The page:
If you qualify for Extra Help to pay for prescription medications, you will not enter the coverage gap.

How Does Medicare Catastrophic Coverage Work?

Once you exit the coverage gap, that is, your TrOOP reaches $7,050, you enter the catastrophic coverage phase. You are responsible for a small coinsurance (5%) or copayment ($3.95 generic, $9.85 brand name) for covered prescription drugs for the rest of the year.

For most Medicare beneficiaries enrolled in a PDP or MA-PD, costs in the catastrophic coverage phase will be minimal compared to the first three drug phases. However, if you take a high-cost medication, the 5% you are responsible for could add up.

The catastrophic coverage phase lasts until the end of the calendar year, and you restart at phase one on January 1.

What Happens If You Change Medicare Drug Plans?

There are specific periods during the year when you can change your Medicare drug plan. After your Initial Enrollment Period (IEP) when you are first eligible for Medicare, the most common time to take advantage of the opportunity to change your plan is during the Medicare Open Enrollment Period (OEP). This annual event occurs each fall between October 15 and December 7. You can make a change to your MA with drug coverage or your standalone PDP. Coverage and drug benefit phases will reset/begin on January 1.

Suppose you have a Medicare Advantage Plan with or without drug coverage. In that case, you can change your plan during the annual Medicare Advantage OEP, which occurs from January 1 through March 31. You can make one plan change during this time. Your coverage will start the first of the month after your plan receives your request.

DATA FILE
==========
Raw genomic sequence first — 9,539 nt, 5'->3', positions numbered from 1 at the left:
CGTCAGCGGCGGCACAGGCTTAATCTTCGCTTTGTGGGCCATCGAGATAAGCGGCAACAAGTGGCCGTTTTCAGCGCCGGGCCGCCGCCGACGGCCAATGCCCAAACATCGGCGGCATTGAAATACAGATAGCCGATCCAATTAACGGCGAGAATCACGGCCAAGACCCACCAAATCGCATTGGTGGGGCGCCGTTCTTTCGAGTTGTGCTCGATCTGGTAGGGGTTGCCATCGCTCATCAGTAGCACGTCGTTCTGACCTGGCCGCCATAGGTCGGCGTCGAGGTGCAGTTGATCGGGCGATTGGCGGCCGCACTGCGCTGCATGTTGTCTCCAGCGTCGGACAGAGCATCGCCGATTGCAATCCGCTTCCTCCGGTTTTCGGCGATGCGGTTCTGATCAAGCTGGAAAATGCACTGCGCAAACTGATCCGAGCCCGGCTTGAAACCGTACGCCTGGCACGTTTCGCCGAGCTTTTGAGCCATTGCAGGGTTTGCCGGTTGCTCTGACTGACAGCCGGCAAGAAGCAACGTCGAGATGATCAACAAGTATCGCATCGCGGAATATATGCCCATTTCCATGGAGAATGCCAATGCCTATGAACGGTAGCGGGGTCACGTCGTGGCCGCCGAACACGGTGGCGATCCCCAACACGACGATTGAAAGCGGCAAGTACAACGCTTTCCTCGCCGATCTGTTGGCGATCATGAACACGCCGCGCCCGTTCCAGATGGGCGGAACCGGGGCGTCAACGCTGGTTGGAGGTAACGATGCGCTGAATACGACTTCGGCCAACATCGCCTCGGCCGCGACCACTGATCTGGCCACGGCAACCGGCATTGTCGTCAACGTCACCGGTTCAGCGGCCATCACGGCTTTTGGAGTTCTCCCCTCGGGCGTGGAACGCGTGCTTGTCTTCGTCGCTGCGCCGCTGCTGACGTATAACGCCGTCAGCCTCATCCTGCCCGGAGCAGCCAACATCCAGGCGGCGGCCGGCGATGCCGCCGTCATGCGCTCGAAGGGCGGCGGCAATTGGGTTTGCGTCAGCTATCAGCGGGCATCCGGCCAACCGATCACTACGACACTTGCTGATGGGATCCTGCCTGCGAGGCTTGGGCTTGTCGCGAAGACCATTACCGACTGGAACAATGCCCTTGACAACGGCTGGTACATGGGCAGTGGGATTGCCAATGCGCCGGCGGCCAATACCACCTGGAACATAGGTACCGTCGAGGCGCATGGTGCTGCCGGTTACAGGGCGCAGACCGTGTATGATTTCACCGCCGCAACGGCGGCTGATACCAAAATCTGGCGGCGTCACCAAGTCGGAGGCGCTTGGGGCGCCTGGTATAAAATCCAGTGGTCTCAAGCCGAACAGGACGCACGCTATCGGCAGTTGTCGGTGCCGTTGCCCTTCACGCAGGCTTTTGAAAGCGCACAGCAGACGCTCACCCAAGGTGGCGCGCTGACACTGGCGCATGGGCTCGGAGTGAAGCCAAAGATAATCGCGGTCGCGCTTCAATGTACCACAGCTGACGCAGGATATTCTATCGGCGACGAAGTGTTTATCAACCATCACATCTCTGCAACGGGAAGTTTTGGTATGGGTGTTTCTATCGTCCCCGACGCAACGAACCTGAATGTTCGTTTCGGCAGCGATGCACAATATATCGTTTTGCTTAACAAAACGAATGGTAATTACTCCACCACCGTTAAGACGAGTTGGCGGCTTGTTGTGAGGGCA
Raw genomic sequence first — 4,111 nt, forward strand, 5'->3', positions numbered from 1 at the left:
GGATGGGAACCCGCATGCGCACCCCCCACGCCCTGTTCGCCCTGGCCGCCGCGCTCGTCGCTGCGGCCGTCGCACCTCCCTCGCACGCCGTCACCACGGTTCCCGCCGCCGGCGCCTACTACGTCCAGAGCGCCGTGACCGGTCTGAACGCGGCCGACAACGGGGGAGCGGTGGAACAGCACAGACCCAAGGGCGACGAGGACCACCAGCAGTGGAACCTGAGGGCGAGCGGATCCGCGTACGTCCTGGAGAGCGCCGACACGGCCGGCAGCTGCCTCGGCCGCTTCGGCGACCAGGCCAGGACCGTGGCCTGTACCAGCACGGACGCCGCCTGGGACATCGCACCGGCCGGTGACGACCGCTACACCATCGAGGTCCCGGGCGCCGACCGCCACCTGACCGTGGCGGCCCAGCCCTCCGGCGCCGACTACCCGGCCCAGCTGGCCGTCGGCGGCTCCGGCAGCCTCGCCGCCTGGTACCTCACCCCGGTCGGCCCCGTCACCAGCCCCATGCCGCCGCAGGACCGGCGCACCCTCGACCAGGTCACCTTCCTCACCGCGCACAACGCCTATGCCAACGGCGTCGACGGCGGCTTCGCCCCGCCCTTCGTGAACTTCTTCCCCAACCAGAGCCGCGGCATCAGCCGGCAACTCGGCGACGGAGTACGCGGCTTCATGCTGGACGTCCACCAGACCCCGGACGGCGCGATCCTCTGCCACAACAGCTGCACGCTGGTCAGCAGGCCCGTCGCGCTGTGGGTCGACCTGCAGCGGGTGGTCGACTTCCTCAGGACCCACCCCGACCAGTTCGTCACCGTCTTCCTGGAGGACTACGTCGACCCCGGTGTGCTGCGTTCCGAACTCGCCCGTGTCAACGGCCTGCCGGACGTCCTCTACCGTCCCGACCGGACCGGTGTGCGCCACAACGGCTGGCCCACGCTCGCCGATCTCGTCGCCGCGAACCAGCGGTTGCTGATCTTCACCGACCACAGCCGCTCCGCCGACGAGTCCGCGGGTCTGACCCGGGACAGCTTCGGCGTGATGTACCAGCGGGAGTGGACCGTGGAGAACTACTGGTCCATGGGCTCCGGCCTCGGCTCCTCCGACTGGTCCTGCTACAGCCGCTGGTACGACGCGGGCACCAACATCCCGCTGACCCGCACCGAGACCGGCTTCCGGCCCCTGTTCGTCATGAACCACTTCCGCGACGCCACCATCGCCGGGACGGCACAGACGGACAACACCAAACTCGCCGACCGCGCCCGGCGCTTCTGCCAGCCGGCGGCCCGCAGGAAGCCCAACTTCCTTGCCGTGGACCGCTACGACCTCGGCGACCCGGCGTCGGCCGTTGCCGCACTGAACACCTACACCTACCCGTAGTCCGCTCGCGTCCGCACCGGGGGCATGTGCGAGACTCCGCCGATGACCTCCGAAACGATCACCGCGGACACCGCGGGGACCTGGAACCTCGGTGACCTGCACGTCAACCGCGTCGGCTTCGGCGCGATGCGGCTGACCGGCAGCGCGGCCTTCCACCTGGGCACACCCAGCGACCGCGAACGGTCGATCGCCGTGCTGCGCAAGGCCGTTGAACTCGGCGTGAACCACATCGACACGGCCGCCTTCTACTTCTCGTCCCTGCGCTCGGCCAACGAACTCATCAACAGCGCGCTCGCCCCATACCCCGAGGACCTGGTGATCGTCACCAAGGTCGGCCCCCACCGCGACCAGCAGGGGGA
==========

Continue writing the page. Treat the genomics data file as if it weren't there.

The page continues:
If you have to change Medicare Part D plans due to special circumstances; for instance, if you move to another area, your TrOOP amount transfers from one plan to the next so that you don’t have to start over.

Kelly-Blackwell Headshot
Certified Senior Advisor (CSA)®

As a health care professional since 1987, Kelly Blackwell has walked alongside and cared for seniors as they journey through the season of their fourth quarter of life. Blackwell holds a Bachelor of Science in nursing from the University of Northern Colorado, a Master of Science in health care administration from Grand Canyon University, an interprofessional graduate certificate in palliative care from the University of Colorado Anschutz Medical Campus and holds a Certified Senior Advisor® credential from the Society of Certified Senior Advisors.

Blackwell contributes to the University of Colorado-Anschutz blog and has been published in “The Human Touch” distributed by the University of Colorado Center for Bioethics and Humanities. She cowrote “Dying Is” for Pathways Hospice.

A registered nurse, Blackwell understands health insurance choices influence quality of life and are driven by values, goals, and beliefs. She’s passionate about engaging with, educating, and empowering seniors as they navigate the health care system. She’s equipped to lend an experienced, compassionate voice to beneficiaries seeking information about Medicare Advantage Plans.

As a CSA®, Blackwell has access to valuable resources for Medicare beneficiaries. Her work as a bedside nurse and clinical manager has given her the opportunity to see how Medicare rules, regulations, and benefits work when patients need them. With a passion to learn and to make a difference in the lives of seniors, Blackwell supports seniors through Medicare and fourth-quarter life decisions.

Learn More From Our Sources